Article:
After a very long flight, that I sadly could not fall asleep on, we finally arrived to Germany bright and early at roughly 6 a.m. in Germany (which is midnight in Pittsburgh). This definitely messed with my body as I was fully prepared to go to bed but we had a whole day of fun activities ahead of us! Once exiting the plane we as a group went to get our luggage and then went to get on the bus to take us to our hotel in Augsburg.
Once arriving to the hotel we all got together in a small waiting room as our rooms where not ready yet, and then since our plane actually landed early we walked around the town for a little bit as we had time to kill. While walking around Dr. Feick pointed out the Königsplatz (which means “places of Kings” in English). This location was important to know as it is the tram and bus station, which are two of the main methods of transportation that we would be using to get around Augsburg. After visiting the Königsplatz we returned back to the hotel where we met Sonja, one of the organizers for the program from the University of Augsburg.
As a welcoming present Sonja gave us each a bag with helpful things inside, like bus tickets and a map that pointed out cool places to visit during the trip like the bowling alley. The bag given to us also had a little booklet that would soon become my lifeline through the trip. This booklet included the itinerary for the next two weeks along with contact information for all of the German student we would meet and basic phrases translated into German (along with how to pronounce them which became super helpful!).
Once getting all of our stuff together we then went on a city tour of Augsburg. On this tour we visited the Augsburg town hall. Inside the town hall was a hall decorated in gold. The hall was very beautiful and included beautiful detailed murals along ornate designs made of gold on the structure of the room. I found the hall to be very beautiful and inside the hall there was also a museum that described not only the hall but also the history of the town of Augsburg. Sadly all of the descriptions on the posters were written in German but I did find a plaque that was written in English. The plaque was written in English because it was actually from Dayton, Ohio and described how Augsburg, Germany was actually a sister city with Dayton, Ohio. I thought this was pretty cool and it was my first reminder of home and also my first reminder that I am actually out of the country and not in America currently.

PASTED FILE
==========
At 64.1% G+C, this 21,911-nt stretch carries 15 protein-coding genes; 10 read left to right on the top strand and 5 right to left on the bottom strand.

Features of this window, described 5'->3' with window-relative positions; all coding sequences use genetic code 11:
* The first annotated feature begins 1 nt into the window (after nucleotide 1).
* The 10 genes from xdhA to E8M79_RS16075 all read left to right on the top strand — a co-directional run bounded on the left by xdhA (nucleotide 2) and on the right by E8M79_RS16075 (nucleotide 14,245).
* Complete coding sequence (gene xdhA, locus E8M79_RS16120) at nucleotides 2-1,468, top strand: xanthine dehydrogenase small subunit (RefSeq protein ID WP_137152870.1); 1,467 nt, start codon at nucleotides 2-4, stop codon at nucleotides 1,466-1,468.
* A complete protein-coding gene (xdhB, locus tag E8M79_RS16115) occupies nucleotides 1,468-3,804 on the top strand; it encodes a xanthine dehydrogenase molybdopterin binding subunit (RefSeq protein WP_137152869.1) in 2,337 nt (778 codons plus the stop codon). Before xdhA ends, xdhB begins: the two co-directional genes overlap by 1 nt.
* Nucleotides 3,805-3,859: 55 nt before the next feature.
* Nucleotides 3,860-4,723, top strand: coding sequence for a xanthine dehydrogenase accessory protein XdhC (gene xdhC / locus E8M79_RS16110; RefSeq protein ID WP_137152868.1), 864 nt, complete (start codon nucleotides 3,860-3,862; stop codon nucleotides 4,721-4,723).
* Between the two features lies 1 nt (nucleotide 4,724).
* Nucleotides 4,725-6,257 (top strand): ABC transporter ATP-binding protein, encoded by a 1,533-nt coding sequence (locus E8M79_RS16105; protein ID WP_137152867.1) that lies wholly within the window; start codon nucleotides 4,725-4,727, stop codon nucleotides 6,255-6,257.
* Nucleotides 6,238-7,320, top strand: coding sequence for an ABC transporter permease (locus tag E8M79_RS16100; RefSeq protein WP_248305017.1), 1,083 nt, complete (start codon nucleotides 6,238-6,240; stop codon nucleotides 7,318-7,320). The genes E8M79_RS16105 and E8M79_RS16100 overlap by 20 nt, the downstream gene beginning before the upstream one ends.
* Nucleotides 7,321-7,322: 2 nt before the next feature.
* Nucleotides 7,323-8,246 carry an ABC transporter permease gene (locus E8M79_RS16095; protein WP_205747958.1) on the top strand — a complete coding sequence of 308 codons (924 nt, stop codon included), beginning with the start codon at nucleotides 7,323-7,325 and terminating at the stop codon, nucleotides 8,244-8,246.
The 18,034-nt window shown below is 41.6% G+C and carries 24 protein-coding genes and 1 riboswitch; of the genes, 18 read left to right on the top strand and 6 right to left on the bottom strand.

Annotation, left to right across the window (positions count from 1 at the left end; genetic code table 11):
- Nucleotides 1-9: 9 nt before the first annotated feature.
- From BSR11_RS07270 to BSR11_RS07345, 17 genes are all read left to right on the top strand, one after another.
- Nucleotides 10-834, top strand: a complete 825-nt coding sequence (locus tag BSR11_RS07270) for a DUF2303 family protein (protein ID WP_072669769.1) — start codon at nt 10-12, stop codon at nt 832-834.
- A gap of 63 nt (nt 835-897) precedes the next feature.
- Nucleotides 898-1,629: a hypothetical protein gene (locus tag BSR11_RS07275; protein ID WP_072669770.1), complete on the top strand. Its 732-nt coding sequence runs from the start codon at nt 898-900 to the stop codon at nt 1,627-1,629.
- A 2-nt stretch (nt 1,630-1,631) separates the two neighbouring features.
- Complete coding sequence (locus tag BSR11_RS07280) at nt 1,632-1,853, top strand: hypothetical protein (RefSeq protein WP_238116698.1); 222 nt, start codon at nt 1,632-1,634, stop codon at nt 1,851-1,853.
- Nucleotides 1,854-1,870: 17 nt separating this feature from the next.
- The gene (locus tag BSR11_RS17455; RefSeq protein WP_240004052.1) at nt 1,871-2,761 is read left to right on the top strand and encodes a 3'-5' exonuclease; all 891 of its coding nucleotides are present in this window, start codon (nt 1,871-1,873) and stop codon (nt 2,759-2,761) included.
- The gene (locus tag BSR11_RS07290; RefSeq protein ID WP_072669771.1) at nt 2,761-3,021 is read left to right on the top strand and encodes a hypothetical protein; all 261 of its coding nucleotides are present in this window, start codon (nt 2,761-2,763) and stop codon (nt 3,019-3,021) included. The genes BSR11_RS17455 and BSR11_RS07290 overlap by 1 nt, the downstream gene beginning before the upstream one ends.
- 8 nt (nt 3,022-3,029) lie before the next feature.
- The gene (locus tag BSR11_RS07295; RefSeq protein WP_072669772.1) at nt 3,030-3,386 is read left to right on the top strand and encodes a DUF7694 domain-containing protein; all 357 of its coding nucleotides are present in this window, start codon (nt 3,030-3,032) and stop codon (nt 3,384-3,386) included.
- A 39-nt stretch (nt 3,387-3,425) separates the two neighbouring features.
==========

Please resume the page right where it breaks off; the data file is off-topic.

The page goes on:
After visiting the town hall we then headed to the Augsburg Cathedral and the statues outside of it. We found the statues outside of the Cathedral to be interesting as they were all acorns and that is when we learned that this is similar to a symbol of Augsburg and can also be found on the flag for Augsburg.
After visiting the Cathedral we didn’t have much time left so we visited a few more fountains and then headed to the Fuggerei. The Fuggerei was social housing complex founded by Jakob Fugger and allowed citizens of Augsburg to live there for a very small amount of rent as long as they followed the conditions. The conditions included being of Catholic faith which I found to be interested but made sense once we learned what rent meant for being able to stay in the Fuggerei. Rent for staying in the Fuggerei included a small payment of less than one euro every year, along with three daily prayers towards the living owners of the Fuggerei. The prayers were significant we learned as in the Catholic religion one can reduce their time spent in purgatory if there are prayer sent for them.
While the learning of the rent and conditions was very interesting I found the most interesting part of the Fuggerei to be their system to tell the houses apart. In the Fuggerei almost every house looks the same so as to tell them apart they had developed a system so that a black metal rod with a design at the bottom hung outside each house, and the design at the bottom of each rod was different. The difference in design was also significant as during the night, since electricity had not been invented, many could not always find their exact house so the designs at the bottom allowed those living in the Fuggerei to be able to feel out where they lived and get back home. I found this to be amazing to have come up with during this time period and a great solution to the problem in the Fuggerei. Also, another thing I felt surprising to learn about the Fuggerei was how its conditions to live there, rent, and structure had remained relatively the same throughout the over 480 years it has been around.
After visiting the Fuggerei we then headed to dinner where we got to meet more of the German students and get our first taste of traditional German food. At the dinner I had ordered the Jaeger Schnitzel which I found to be very delicious and it included Spaetzle which I had had before in Americana and which I found to taste even more delicious in Germany. Throughout the dinner we talked to the German students about their culture and I asked them about something I had noticed throughout the stay currently. I had noticed that there were many people that biked in Germany and the students confirmed to me that most of them use bikes or public transportation as their main method of transportation and that very few of them even own cars. This piece of information was shocking to me as my family owns three cars and we pretty much drive everywhere. After learning this and talking to the German students a bit more we left the restaurant and headed straight to be and most of, probably all of us, headed straight to bed after a having a very long, but eventful, day.